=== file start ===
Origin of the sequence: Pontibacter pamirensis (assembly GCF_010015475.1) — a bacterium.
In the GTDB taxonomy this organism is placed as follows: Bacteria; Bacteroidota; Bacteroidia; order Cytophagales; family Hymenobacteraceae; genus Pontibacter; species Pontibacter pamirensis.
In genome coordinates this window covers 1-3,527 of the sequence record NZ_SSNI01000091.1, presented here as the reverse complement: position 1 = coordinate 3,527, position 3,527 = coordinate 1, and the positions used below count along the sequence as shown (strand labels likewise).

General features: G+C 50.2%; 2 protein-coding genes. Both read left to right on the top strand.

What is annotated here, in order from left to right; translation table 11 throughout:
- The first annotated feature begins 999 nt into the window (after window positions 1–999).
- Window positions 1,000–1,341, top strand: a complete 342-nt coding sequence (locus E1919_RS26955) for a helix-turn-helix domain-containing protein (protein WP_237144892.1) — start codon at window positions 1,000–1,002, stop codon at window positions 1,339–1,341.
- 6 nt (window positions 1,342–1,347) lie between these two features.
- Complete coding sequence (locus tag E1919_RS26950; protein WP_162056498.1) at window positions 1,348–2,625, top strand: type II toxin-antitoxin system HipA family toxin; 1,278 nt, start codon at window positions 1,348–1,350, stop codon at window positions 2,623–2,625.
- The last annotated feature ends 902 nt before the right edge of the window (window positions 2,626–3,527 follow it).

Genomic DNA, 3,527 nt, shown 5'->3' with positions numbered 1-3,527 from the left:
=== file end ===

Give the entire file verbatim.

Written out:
Origin of the sequence: Pontibacter pamirensis (assembly GCF_010015475.1) — a bacterium.
In the GTDB taxonomy this organism is placed as follows: Bacteria; Bacteroidota; Bacteroidia; order Cytophagales; family Hymenobacteraceae; genus Pontibacter; species Pontibacter pamirensis.
In genome coordinates this window covers 1-3,527 of the sequence record NZ_SSNI01000091.1, presented here as the reverse complement: position 1 = coordinate 3,527, position 3,527 = coordinate 1, and the positions used below count along the sequence as shown (strand labels likewise).

General features: G+C 50.2%; 2 protein-coding genes. Both read left to right on the top strand.

What is annotated here, in order from left to right; translation table 11 throughout:
- The first annotated feature begins 999 nt into the window (after window positions 1–999).
- Window positions 1,000–1,341, top strand: a complete 342-nt coding sequence (locus E1919_RS26955) for a helix-turn-helix domain-containing protein (protein WP_237144892.1) — start codon at window positions 1,000–1,002, stop codon at window positions 1,339–1,341.
- 6 nt (window positions 1,342–1,347) lie between these two features.
- Complete coding sequence (locus tag E1919_RS26950; protein WP_162056498.1) at window positions 1,348–2,625, top strand: type II toxin-antitoxin system HipA family toxin; 1,278 nt, start codon at window positions 1,348–1,350, stop codon at window positions 2,623–2,625.
- The last annotated feature ends 902 nt before the right edge of the window (window positions 2,626–3,527 follow it).

Genomic DNA, 3,527 nt, shown 5'->3' with positions numbered 1-3,527 from the left: